Cougars’ moment of truth provides opportunity to validate season — or question it
It took some 11th-hour wheeling and dealing, but the Cougars got a matchup they wanted in No. 18 Coastal Carolina
The Cougars asked for it. They got it.
They threw down the gauntlet, or at least their quarterback and his headband did.
Any team, any time, any place.
In a game that was thrown together at the 11th hour, BYU will fly to South Carolina to play Coastal Carolina in a nationally televised showdown Saturday between two unbeaten, nationally ranked teams.
BYU, 9-0, ranks No. 8 in the AP and Coaches polls. Coastal Carolina, 7-0, is 14th. BYU is 13th in the College Football Playoff ratings, Coastal Carolina 18th.
They are both from football’s peasant class — they are not part of the Power Five that college football was built to serve. As such, they are trying to break into the Inner Circle — in this case, a New Year’s Six bowl — but to do that they need to add to their resumes.
This game might do that (feel free to maintain a healthy dose of skepticism).
Fair or not, everything is on the line Saturday. The high ranking in the polls, a New Year’s Day bowl game, the Heisman race, the unbeaten record.
One game could validate or invalidate the entire season.
Texas A&M and Florida can be forgiven losses; and Georgia, Iowa State and Oklahoma can be forgiven two of them, but not BYU or Coastal Carolina.
As everyone knows, both teams have had their unbeaten seasons denigrated by charges that their schedules are weak. They are guilty as charged. BYU’s schedule ranks 106th in the nation, Coastal Carolina’s 107th. BYU’s opponents so far have a cumulative record of 31-41 and only two of them have winning records; Coastal Carolina’s opponents are 33-45, and just three of them have winning records.
But in the season of COVID-19, extenuating circumstances should be considered. In the case of the Cougars, they had to rebuild their once-strong schedule after most of their original opponents canceled. While many of the country’s top programs were parked on the sideline afraid to start the season, BYU played on and dealt with the hand it was dealt — and won by a landslide (average score 45.3-13.9)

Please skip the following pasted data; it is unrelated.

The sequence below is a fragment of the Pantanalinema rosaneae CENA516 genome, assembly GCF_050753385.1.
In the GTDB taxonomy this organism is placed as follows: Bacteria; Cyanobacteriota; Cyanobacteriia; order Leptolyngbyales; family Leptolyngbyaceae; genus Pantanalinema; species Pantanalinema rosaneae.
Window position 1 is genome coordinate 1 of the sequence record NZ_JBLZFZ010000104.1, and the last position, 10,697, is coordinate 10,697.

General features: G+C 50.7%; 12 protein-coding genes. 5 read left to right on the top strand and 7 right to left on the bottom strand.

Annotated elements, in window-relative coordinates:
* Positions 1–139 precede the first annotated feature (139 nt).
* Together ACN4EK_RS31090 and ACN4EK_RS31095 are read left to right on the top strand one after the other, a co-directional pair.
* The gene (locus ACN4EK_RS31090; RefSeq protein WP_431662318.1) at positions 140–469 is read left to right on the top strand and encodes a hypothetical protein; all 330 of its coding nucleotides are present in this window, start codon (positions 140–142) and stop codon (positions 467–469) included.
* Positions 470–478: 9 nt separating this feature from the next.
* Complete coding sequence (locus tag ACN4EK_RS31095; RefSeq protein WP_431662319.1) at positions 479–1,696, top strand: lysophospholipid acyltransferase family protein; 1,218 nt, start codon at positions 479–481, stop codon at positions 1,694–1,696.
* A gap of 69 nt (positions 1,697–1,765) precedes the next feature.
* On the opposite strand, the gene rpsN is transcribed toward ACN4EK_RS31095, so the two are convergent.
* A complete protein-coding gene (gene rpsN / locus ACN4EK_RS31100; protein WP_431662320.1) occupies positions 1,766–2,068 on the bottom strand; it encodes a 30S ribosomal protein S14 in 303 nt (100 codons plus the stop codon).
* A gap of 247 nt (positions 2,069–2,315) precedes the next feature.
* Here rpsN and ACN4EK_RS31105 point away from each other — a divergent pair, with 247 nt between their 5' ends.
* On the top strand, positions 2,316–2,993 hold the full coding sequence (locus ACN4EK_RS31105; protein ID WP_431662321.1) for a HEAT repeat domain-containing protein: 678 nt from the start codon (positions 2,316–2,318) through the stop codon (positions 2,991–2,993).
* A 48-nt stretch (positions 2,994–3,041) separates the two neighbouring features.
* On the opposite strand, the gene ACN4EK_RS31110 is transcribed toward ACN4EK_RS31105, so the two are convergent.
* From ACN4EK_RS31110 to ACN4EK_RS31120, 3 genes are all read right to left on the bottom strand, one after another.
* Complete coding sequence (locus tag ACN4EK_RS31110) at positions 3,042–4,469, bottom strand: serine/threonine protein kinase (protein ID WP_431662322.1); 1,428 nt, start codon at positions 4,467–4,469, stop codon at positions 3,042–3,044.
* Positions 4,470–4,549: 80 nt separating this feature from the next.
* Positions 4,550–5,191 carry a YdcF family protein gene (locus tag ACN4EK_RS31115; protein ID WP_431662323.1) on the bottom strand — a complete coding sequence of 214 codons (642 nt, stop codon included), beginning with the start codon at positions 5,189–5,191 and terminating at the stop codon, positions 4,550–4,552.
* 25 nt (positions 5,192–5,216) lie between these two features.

Yet Ohio State, which has played five fewer games than BYU, ranks fourth in the CFP and appears headed for the playoffs. The Buckeyes’ wins are over 1-4 Nebraska, 1-5 Penn State, 2-4 Rutgers and 5-1 Indiana.
Iowa State, with two losses, vaulted from 13th to ninth in the latest CFP ratings by beating Texas, which has three losses.
College football is rigged against the Group of Five conferences. Not one team from those conferences has qualified for the national playoff since it started six years ago, and of the 36 berths offered by the New Year’s Six bowls, only five have been claimed by the Group of Five.
The Cougars and Chanticleers, much to their credit, have been searching for another opponent instead of resting on their considerable accomplishments and playing it safe. When Liberty was forced to cancel its game with Coastal Carolina Saturday, a replacement game was quickly arranged with BYU.
The hope of course is that this will validate their seasons with the powers that be. When the CFP selection committee released its first ratings last week, dropping BYU from eighth in the other polls to 14th, selection committee chairman Gary Barta said, “Certainly the schedule (BYU’s), compared to the teams around them, came into play.”
Earlier this season, BYU’s game against nationally ranked Boise State was supposed to partly address the problem of a weak schedule, but BSU was forced to play its third-string quarterback and BYU won 51-17 (on the other hand, that was Boise State’s starting defense out there, right?). This week, Barta told CBS, “When you look at the schedule, look at the teams ... right now BYU’s best win is over Boise State, and in that game I think they got down to their third-string quarterback,” said Barta. “BYU has played three games against .500 or better opponents.”
Whether a win over Coastal Carolina is enough to convince Barta and his friends to move BYU up the CFP rankings and into a New Year’s Six bowl is questionable. A win by one independent team with a weak schedule over another team with a weak schedule from the Sun Belt Conference does not necessarily equal all of the above for the selection committee. But both teams have still managed to impress enough to climb high into the national rankings and Saturday’s game demonstrates a willingness to do all they can to prove themselves.
Under the circumstances of this odd season, that should be enough.